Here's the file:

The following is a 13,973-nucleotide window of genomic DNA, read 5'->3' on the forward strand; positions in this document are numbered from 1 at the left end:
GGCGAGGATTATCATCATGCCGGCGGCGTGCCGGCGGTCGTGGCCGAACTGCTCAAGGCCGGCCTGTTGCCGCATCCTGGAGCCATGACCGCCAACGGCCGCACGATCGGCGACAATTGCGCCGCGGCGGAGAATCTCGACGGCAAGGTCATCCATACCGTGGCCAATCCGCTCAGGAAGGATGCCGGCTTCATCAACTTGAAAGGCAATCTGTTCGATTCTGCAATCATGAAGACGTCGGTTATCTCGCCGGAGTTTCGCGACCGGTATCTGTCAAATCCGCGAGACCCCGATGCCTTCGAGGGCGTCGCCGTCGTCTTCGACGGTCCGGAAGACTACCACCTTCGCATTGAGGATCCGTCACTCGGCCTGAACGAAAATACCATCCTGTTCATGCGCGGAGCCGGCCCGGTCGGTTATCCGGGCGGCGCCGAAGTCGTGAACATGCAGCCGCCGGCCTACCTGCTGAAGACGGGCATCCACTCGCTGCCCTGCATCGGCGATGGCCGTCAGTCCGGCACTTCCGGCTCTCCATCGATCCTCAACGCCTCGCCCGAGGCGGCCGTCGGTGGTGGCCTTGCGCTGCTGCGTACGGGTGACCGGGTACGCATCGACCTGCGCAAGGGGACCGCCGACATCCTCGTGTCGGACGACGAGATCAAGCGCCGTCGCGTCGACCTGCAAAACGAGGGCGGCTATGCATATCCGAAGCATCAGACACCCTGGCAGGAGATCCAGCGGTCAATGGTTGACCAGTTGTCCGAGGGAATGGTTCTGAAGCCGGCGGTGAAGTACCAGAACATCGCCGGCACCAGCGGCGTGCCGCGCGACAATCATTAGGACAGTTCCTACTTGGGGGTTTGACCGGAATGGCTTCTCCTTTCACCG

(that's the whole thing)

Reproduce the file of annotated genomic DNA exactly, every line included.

The following is a 13,973-nucleotide window of genomic DNA, read 5'->3' on the forward strand; positions in this document are numbered from 1 at the left end:
GGCGAGGATTATCATCATGCCGGCGGCGTGCCGGCGGTCGTGGCCGAACTGCTCAAGGCCGGCCTGTTGCCGCATCCTGGAGCCATGACCGCCAACGGCCGCACGATCGGCGACAATTGCGCCGCGGCGGAGAATCTCGACGGCAAGGTCATCCATACCGTGGCCAATCCGCTCAGGAAGGATGCCGGCTTCATCAACTTGAAAGGCAATCTGTTCGATTCTGCAATCATGAAGACGTCGGTTATCTCGCCGGAGTTTCGCGACCGGTATCTGTCAAATCCGCGAGACCCCGATGCCTTCGAGGGCGTCGCCGTCGTCTTCGACGGTCCGGAAGACTACCACCTTCGCATTGAGGATCCGTCACTCGGCCTGAACGAAAATACCATCCTGTTCATGCGCGGAGCCGGCCCGGTCGGTTATCCGGGCGGCGCCGAAGTCGTGAACATGCAGCCGCCGGCCTACCTGCTGAAGACGGGCATCCACTCGCTGCCCTGCATCGGCGATGGCCGTCAGTCCGGCACTTCCGGCTCTCCATCGATCCTCAACGCCTCGCCCGAGGCGGCCGTCGGTGGTGGCCTTGCGCTGCTGCGTACGGGTGACCGGGTACGCATCGACCTGCGCAAGGGGACCGCCGACATCCTCGTGTCGGACGACGAGATCAAGCGCCGTCGCGTCGACCTGCAAAACGAGGGCGGCTATGCATATCCGAAGCATCAGACACCCTGGCAGGAGATCCAGCGGTCAATGGTTGACCAGTTGTCCGAGGGAATGGTTCTGAAGCCGGCGGTGAAGTACCAGAACATCGCCGGCACCAGCGGCGTGCCGCGCGACAATCATTAGGACAGTTCCTACTTGGGGGTTTGACCGGAATGGCTTCTCCTTTCACCG